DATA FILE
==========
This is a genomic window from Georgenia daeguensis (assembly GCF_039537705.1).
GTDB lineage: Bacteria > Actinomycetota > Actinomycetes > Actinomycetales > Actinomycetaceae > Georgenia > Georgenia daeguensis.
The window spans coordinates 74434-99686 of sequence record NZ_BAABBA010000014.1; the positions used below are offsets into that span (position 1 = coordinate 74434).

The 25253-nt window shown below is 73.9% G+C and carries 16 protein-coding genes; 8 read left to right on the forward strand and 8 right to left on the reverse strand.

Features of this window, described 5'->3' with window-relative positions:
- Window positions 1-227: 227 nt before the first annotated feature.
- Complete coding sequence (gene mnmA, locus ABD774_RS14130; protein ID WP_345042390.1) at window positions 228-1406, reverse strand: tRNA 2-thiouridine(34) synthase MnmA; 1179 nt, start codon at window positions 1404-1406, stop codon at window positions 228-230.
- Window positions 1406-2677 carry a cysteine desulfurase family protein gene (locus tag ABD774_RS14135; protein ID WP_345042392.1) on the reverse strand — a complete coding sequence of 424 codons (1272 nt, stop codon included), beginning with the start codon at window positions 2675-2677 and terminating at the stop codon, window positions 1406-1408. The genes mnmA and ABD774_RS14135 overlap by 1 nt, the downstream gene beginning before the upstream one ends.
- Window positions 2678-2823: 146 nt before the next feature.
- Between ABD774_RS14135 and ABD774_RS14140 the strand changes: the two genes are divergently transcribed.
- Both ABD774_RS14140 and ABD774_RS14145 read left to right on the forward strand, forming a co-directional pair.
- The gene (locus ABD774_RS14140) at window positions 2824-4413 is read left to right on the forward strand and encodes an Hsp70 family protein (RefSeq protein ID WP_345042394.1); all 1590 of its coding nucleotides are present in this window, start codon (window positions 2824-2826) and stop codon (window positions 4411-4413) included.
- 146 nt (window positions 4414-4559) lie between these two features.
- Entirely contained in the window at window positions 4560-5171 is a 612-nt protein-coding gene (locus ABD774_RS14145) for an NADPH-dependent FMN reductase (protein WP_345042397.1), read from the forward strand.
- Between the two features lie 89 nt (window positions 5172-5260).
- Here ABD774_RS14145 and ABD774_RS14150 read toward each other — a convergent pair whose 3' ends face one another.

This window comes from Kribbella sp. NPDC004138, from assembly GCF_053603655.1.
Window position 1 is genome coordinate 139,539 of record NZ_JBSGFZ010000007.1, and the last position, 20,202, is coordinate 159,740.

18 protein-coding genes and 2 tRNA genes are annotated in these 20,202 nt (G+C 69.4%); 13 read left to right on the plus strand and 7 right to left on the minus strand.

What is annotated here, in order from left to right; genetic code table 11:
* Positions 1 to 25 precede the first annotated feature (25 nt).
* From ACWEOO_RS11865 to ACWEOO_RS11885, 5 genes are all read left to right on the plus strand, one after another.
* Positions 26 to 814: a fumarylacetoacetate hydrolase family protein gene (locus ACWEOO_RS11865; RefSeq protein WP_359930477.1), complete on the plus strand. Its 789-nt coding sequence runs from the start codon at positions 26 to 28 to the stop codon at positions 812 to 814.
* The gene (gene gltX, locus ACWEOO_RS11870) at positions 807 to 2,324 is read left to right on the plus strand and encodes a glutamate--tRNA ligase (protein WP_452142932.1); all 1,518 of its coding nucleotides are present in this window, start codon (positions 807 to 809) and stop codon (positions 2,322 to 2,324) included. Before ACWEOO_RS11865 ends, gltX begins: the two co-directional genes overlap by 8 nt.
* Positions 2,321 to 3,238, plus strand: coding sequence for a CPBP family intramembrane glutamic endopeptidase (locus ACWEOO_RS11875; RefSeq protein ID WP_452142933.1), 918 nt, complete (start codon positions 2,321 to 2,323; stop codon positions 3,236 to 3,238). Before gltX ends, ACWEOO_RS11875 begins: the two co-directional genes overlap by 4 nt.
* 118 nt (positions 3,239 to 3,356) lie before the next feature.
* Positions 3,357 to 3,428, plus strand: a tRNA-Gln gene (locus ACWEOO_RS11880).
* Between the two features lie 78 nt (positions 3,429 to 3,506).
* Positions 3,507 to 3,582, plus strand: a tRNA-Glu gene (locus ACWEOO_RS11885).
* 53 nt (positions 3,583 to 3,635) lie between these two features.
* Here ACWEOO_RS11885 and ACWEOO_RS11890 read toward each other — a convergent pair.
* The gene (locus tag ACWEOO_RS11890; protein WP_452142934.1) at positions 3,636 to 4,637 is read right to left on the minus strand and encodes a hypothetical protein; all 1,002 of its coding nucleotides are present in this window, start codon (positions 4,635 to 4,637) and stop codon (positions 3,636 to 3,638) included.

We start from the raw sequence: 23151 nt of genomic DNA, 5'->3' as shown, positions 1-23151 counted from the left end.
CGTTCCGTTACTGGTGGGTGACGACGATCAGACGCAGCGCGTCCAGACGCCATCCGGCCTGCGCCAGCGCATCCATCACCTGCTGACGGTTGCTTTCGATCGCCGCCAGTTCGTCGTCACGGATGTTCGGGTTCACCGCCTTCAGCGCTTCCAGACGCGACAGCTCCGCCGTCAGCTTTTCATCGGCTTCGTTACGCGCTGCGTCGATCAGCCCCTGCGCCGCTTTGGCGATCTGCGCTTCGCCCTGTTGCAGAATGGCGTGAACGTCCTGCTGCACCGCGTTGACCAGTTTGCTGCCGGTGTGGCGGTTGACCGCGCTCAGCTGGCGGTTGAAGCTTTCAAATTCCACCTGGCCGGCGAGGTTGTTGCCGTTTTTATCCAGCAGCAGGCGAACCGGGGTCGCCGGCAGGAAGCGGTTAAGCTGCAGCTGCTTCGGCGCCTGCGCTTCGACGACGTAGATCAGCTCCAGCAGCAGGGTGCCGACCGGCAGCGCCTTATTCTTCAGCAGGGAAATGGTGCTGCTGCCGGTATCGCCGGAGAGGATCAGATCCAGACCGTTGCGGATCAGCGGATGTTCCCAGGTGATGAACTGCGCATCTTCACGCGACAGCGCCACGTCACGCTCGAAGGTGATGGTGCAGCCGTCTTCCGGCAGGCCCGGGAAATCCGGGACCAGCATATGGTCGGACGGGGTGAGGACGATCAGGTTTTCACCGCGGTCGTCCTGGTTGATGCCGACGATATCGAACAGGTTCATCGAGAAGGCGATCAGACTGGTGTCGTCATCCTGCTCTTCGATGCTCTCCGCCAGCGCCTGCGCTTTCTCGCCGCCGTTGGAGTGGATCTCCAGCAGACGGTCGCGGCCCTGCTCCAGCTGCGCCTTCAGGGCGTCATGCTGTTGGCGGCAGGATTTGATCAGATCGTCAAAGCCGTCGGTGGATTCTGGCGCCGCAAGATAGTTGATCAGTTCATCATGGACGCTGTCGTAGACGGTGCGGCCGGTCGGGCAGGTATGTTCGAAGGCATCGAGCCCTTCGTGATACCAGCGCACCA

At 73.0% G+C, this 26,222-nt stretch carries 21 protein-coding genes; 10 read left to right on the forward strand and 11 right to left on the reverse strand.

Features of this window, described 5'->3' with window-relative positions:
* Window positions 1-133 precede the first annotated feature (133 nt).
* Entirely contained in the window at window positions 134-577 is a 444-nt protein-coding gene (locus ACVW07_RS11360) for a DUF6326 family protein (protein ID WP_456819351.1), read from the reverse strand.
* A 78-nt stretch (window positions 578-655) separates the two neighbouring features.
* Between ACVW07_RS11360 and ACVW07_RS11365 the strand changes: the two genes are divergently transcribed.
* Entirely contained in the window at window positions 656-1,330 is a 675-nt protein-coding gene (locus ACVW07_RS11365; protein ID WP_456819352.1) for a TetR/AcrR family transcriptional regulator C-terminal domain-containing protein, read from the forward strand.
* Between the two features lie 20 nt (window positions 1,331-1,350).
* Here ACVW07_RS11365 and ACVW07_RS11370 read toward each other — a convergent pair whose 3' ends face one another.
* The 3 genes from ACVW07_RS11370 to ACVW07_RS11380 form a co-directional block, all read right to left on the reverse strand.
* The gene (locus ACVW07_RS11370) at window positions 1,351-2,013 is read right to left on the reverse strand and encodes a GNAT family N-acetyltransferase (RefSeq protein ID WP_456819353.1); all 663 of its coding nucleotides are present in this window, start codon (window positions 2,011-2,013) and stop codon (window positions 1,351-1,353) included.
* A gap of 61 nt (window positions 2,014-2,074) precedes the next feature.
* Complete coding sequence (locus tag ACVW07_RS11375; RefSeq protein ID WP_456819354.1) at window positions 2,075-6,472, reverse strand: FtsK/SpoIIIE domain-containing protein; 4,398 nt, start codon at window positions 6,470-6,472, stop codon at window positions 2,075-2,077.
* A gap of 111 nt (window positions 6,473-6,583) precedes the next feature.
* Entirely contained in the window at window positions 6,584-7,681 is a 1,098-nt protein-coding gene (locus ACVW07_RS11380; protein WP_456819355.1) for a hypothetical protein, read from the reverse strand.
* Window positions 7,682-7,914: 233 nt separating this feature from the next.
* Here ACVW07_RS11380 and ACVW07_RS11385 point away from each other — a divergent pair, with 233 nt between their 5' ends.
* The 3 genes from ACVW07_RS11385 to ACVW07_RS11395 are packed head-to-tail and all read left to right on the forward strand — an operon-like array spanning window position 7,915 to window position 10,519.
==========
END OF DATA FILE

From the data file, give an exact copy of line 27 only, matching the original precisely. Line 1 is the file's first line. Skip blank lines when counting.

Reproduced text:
* Positions 3,357 to 3,428, plus strand: a tRNA-Gln gene (locus ACWEOO_RS11880).